Including the left picture twice wasn’t a mistake. The purple flower under the Downingia is a super-rare plant that’s only found in Lake and Sonoma Counties. But it’s not the rarest Navarretia I photographed this month. N. paradoxinota is only found in a few serpentine swales in Lake and Napa counties. It’s so rare, it was only recognized as a new species in 2013, when it was found to be quite genetically distinct from the morphologically similiar N. intertexta.

Okay stretching my twins rules a bit,

Campanula griffinii (Griffin’s Bellflower, endemic, chaparral)

Heterocodon rariflorum (Fewflowered Heterocodon, tolerator, seeps, Campanulaceae)


These are in two closely related genera. Despite the dramatically different appearance, they are in the same family as Downingia.

And now for three plants without a twin.

Silene laciniata californica (California Indian Pink, tolerator. chaparral, Caryophyllaceae). This beauty was blooming in great numbers in an area of recently burned chaparral.


Calycantus occidentalis (Spicebush, non-serpentine, streambanks). Calacanthaceae. This bush is widely planted as an ornamental, but it’s only native to foothills in California.


Horkelia bolanderi (Bolander’s Horkelia, non-serpentine, Rosaceae). While this last plant doesn’t grow on serpentine, it is quite rare and has very specific habitat requirements. It only occurs at the border between swales and Pine forest in southern Lake County.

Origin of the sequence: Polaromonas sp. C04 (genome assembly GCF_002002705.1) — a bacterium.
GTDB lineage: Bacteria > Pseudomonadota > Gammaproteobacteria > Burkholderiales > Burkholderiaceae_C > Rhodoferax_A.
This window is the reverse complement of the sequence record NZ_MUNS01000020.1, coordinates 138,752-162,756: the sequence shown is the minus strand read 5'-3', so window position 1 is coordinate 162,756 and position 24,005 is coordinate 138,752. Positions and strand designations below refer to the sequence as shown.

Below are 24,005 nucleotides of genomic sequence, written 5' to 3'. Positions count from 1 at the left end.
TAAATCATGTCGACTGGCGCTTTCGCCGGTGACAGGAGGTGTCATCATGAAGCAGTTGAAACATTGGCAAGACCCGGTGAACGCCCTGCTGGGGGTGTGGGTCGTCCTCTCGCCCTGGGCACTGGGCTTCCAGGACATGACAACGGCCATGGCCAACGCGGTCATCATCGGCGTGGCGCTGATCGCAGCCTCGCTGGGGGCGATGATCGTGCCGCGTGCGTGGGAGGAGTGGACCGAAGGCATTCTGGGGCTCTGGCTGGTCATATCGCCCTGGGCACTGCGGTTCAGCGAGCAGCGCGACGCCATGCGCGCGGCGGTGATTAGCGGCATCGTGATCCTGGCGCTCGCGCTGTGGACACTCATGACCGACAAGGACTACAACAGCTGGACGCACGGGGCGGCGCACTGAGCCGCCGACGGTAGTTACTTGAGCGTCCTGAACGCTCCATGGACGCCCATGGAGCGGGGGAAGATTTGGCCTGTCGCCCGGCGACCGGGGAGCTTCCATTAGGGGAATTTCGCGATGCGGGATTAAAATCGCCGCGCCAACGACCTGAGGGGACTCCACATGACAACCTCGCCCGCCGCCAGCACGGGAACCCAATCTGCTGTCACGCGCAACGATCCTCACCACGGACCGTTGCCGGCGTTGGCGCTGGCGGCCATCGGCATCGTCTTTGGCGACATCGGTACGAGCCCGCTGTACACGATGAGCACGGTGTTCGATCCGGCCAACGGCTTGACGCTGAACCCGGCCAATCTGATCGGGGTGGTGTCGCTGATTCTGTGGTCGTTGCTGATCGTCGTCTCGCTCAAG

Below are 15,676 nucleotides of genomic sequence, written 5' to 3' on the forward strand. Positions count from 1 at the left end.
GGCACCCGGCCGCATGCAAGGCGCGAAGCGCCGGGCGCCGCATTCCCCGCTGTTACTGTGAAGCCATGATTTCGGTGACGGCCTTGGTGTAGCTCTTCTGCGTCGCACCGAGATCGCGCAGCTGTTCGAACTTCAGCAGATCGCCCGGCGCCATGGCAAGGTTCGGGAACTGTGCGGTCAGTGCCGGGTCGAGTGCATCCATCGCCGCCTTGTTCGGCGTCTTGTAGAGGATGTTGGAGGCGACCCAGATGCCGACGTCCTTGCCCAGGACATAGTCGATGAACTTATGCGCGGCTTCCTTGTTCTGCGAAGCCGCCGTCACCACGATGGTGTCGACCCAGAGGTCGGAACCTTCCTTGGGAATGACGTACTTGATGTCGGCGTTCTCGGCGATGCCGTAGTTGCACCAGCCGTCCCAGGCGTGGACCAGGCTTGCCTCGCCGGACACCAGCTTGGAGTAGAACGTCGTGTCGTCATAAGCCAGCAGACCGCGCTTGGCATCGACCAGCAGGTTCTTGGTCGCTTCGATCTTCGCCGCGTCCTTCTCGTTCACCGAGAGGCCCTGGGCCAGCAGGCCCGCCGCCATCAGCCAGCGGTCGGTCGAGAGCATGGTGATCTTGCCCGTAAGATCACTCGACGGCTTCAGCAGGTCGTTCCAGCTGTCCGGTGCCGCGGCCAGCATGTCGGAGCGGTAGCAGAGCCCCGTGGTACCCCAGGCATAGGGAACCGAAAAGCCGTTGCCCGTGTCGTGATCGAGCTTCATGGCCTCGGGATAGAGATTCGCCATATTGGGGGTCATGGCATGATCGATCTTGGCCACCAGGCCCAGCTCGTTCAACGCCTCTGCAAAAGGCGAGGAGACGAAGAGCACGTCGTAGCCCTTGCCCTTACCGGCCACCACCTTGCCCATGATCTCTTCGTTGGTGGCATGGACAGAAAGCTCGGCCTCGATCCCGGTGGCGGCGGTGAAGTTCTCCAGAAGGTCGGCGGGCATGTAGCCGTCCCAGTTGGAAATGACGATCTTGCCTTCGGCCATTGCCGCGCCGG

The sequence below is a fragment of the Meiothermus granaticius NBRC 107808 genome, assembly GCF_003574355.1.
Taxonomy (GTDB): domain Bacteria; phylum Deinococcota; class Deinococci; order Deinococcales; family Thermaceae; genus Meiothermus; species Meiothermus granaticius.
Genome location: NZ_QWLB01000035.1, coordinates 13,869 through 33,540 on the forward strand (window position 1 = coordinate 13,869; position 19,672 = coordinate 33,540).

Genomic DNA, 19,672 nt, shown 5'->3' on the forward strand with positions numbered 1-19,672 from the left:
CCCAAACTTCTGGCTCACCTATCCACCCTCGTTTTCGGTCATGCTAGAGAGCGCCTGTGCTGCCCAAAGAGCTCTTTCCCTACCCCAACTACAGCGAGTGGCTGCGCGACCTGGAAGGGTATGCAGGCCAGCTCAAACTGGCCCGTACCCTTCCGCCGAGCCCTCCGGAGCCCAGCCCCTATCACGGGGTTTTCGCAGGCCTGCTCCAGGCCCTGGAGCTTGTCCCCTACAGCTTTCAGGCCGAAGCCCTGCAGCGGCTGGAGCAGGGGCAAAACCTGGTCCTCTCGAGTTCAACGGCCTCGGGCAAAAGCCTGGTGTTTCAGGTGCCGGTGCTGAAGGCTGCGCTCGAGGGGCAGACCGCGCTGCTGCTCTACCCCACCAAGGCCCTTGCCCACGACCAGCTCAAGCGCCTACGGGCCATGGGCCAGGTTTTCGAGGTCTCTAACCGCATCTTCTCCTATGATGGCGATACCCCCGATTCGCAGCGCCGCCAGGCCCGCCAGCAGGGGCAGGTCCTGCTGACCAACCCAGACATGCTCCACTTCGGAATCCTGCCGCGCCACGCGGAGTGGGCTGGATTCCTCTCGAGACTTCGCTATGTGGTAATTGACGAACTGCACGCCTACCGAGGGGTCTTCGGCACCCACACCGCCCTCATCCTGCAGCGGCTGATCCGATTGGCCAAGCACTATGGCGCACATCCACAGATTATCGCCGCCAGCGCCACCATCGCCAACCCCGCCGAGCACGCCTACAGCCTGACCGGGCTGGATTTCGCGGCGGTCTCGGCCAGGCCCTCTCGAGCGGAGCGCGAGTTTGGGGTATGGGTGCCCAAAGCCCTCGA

That’s it for May. While I’ll be spending much less time outside during the next couple of months, hopefully I’ll be able to make a few trips into the mountains as the higher elevation species come into bloom.



In April I broke my personal record of flower photos taken in a month (set last month). Flowers continue to bloom a few weeks ahead of schedule due to the abnormally warm winter. I botanized in three general locations this month: Santa Cruz County, including the unique Sandhills habitat, coastal Monterey, and the inner South Coast Ranges. I photographed probably close to 100 plants this month, but I’ve winnowed the list down to my 25 favorites. I’ll start with some some Santa Cruz plants.